I know we’re all supposed to hate Judith Miller, but she is absolutely on the right side in her current battle with the Justice Department. And the Supreme Court’s decision not to hear her case is a dangerous blow to freedom, as Miller’s employer, the New York Times notes in an editorial today:
Striking a blow at the press
Wednesday, June 29, 2005
Journalism suffered a harmful setback when the U.S. Supreme Court refused to review the case of two reporters who have been threatened with jail for declining to reveal their sources. The reporters had been questioned by a grand jury investigating the unmasking of an undercover CIA officer whose husband had run afoul of the Bush administration.
It can be a crime for a federal official to knowingly reveal the identity of a covert agent. Yet somehow the case evolved to focus on the reporters, who did nothing wrong. Now that the Supreme Court has refused to consider the case, the reporters face up to 18 months in jail for refusing to reveal their confidential sources to a grand jury.
One of the reporters, Judith Miller of The New York Times, never wrote an article about the case. Still, Miller faces jail along with Matthew Cooper of Time magazine, who did write about the agent, Valerie Plame, but focused on the motivations that may have lain behind her unmasking.
The government has every right to investigate whether a crime might have been committed. But in the process, it has done more harm than good when the prosecutor inexplicably switched gears and began threatening to punish Miller and Cooper for declining to reveal their sources.
American history is full of examples of whistle-blowers who were able to inform the public of malfeasance only through reporters who were able to guarantee them confidentiality. The federal courts’ assault on this tradition could have a chilling effect on their future willingness to speak up. We stand with Miller and Cooper in defending the word of a working reporter, and the public interest.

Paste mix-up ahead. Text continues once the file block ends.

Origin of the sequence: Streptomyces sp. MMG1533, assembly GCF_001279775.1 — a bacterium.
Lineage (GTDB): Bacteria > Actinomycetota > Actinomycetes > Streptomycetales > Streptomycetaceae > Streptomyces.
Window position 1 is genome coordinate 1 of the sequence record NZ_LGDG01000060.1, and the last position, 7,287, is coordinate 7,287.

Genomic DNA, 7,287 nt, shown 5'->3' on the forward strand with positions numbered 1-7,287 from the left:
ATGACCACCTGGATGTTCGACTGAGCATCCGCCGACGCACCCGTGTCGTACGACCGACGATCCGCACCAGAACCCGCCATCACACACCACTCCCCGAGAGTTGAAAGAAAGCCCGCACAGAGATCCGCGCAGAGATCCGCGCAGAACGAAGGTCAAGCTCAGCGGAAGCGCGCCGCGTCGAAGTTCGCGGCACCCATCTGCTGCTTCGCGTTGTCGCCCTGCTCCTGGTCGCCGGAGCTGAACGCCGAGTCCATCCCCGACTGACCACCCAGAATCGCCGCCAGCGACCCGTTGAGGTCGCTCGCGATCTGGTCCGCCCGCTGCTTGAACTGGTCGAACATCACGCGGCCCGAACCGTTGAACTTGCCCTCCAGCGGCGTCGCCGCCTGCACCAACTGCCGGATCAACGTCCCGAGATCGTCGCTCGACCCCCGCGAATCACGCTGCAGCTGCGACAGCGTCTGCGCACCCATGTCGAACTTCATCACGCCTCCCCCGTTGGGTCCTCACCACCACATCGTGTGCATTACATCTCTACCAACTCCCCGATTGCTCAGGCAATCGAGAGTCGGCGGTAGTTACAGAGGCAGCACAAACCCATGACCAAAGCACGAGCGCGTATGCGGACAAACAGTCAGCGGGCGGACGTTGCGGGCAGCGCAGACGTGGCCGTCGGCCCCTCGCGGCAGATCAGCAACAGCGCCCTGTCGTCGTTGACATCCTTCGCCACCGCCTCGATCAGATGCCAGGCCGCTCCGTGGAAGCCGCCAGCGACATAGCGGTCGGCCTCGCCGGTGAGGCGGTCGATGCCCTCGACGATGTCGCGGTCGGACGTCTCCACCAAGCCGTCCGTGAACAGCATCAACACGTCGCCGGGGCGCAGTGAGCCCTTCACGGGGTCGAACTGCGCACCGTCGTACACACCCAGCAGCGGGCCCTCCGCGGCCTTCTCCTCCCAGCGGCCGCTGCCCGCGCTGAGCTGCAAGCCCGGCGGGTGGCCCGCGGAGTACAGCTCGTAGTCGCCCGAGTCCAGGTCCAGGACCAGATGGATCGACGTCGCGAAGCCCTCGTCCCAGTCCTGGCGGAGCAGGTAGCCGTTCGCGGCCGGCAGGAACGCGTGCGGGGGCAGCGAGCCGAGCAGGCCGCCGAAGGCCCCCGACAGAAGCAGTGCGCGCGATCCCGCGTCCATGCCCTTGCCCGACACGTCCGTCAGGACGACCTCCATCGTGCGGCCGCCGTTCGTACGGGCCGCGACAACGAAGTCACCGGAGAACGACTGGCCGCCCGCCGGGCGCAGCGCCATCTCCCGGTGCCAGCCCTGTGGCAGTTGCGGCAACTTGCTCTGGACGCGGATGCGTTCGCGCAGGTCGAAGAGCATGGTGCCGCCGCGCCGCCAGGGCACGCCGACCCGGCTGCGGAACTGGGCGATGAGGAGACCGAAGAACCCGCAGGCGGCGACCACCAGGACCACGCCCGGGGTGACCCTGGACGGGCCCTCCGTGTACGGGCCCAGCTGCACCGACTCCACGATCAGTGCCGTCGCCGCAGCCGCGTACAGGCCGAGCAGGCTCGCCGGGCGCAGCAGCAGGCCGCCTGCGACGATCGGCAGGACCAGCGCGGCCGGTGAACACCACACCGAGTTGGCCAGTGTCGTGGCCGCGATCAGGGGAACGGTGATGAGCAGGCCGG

These reporters are being hung out to dry for the Bush administration’s own failings, as Editor & Publisher June 27 quotes Ambassador Joseph Wilson, husband of the intelligence agent who’s identity was at issue:
Joseph Wilson Responds to Decision in Plame Case
By E&P Staff
NEW YORK Ambassador Joseph Wilson, husband of former CIA operative Valerie Plame, who is at the center of the controversial case, released the following statement today, in response to the Supreme Court decision to not hear appeals from reporters Judith Miller and Matt Cooper. They are refusing to name sources in the White House/CIA leak case.
“That two reporters may now have to go to jail is a direct consequence of President Bush’s refusal to hold his administration accountable for the compromise of the identity of a CIA officer, Valerie (Plame) Wilson.
“Had he enforced his edict that all members of his administration cooperate fully with the Justice Department investigation, we would not be where we are today.
“Equally, some senior administration officials who spoke to Matt Cooper and Judy Miller today cravenly stand by while the two journalists face jail time because of a conversation they had with them. It is an act of extraordinary cowardice that those officials not step forward to accept responsibility for their actions.”
See our last post on the case.